Each container that you run is repeatable; the standardization from having dependencies included means that you get the same behavior wherever you run it.
Containers decouple applications from the underlying host infrastructure. This makes deployment easier in different cloud or OS environments.
Each node in a Kubernetes cluster runs the containers that form the Pods assigned to that node. Containers in a Pod are co-located and co-scheduled to run on the same node.
A container image is a ready-to-run software package containing everything needed to run an application: the code and any runtime it requires, application and system libraries, and default values for any essential settings.
Containers are intended to be stateless and immutable: you should not change the code of a container that is already running. If you have a containerized application and want to make changes, the correct process is to build a new image that includes the change, then recreate the container to start from the updated image.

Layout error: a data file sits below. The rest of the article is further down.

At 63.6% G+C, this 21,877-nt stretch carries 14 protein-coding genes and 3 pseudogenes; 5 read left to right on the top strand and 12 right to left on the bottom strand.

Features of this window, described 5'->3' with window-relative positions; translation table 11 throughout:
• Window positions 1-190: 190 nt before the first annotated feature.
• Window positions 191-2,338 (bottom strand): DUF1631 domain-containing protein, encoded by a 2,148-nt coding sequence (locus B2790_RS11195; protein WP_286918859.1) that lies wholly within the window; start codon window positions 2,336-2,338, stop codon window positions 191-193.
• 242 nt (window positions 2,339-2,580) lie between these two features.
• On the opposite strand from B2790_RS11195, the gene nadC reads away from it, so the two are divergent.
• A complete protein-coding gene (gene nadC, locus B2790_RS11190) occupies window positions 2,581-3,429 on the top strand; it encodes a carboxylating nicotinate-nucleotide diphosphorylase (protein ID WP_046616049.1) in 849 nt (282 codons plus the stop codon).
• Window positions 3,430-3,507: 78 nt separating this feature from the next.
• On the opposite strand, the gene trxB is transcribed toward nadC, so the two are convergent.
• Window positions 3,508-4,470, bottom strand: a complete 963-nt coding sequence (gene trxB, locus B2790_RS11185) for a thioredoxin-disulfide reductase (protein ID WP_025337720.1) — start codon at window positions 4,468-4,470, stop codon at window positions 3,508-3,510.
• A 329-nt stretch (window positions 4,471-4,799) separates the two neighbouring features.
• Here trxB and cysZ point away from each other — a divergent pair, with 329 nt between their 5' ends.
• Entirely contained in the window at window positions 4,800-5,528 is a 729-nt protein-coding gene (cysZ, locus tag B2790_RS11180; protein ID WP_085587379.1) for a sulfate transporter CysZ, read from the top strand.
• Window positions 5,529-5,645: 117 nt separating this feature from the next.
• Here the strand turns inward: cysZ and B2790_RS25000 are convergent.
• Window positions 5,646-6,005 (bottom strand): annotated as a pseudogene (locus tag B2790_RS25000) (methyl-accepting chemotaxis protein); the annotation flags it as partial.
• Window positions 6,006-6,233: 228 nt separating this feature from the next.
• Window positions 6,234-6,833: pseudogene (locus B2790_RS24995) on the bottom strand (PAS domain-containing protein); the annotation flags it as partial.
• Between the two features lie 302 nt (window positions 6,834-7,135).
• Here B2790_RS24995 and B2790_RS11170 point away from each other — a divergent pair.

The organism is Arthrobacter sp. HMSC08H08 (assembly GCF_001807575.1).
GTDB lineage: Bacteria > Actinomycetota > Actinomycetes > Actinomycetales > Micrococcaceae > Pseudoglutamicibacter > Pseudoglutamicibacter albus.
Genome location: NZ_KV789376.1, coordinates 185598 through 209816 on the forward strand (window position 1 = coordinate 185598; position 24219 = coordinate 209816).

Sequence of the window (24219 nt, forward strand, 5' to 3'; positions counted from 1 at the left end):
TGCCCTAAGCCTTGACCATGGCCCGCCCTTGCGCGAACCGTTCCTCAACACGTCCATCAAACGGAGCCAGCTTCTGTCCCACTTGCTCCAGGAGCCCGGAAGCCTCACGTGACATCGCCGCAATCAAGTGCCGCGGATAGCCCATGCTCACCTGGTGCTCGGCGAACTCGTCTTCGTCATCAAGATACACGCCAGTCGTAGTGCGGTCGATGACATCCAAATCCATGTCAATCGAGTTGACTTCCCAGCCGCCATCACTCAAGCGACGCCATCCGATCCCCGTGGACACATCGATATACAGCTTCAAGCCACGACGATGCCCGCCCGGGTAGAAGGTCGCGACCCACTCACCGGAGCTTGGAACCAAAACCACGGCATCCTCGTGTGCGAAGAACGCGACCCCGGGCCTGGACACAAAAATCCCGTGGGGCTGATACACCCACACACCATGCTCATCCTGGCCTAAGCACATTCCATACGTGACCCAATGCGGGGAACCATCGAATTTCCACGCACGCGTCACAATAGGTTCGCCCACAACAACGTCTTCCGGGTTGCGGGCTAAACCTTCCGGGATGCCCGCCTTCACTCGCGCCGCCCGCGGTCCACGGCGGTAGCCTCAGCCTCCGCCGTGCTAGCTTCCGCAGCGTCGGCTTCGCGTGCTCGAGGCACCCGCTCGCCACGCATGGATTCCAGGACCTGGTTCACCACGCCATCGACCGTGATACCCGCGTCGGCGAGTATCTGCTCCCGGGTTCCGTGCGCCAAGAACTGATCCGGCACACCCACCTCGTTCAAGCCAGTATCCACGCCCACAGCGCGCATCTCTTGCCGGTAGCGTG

The container runtime is the software that is responsible for running containers.
Kubernetes supports container runtimes such as containerd, CRI-O, and any other implementation of the Kubernetes CRI (Container Runtime Interface).
Usually, you can allow your cluster to pick the default container runtime for a Pod. If you need to use more than one container runtime in your cluster, you can specify the RuntimeClass for a Pod to make sure that Kubernetes runs those containers using a particular container runtime.
You can also use RuntimeClass to run different Pods with the same container runtime but with different settings.